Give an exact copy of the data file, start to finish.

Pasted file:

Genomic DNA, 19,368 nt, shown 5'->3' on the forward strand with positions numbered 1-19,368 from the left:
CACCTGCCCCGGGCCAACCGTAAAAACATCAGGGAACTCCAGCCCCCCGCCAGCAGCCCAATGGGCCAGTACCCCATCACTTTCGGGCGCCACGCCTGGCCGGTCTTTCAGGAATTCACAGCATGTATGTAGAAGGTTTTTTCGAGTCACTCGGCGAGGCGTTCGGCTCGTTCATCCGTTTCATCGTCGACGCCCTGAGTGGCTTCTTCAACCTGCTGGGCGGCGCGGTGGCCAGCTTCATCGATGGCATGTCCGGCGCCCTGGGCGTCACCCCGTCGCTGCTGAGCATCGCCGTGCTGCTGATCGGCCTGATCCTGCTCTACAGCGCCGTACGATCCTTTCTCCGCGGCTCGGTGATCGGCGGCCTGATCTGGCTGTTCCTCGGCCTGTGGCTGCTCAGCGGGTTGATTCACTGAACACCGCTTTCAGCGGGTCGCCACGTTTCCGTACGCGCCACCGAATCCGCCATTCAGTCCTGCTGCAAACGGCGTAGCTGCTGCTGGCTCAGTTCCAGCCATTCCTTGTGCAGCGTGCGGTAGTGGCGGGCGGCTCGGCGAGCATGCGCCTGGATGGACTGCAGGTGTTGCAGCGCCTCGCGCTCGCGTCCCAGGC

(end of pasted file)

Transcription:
Genomic DNA, 19,368 nt, shown 5'->3' on the forward strand with positions numbered 1-19,368 from the left:
CACCTGCCCCGGGCCAACCGTAAAAACATCAGGGAACTCCAGCCCCCCGCCAGCAGCCCAATGGGCCAGTACCCCATCACTTTCGGGCGCCACGCCTGGCCGGTCTTTCAGGAATTCACAGCATGTATGTAGAAGGTTTTTTCGAGTCACTCGGCGAGGCGTTCGGCTCGTTCATCCGTTTCATCGTCGACGCCCTGAGTGGCTTCTTCAACCTGCTGGGCGGCGCGGTGGCCAGCTTCATCGATGGCATGTCCGGCGCCCTGGGCGTCACCCCGTCGCTGCTGAGCATCGCCGTGCTGCTGATCGGCCTGATCCTGCTCTACAGCGCCGTACGATCCTTTCTCCGCGGCTCGGTGATCGGCGGCCTGATCTGGCTGTTCCTCGGCCTGTGGCTGCTCAGCGGGTTGATTCACTGAACACCGCTTTCAGCGGGTCGCCACGTTTCCGTACGCGCCACCGAATCCGCCATTCAGTCCTGCTGCAAACGGCGTAGCTGCTGCTGGCTCAGTTCCAGCCATTCCTTGTGCAGCGTGCGGTAGTGGCGGGCGGCTCGGCGAGCATGCGCCTGGATGGACTGCAGGTGTTGCAGCGCCTCGCGCTCGCGTCCCAGGC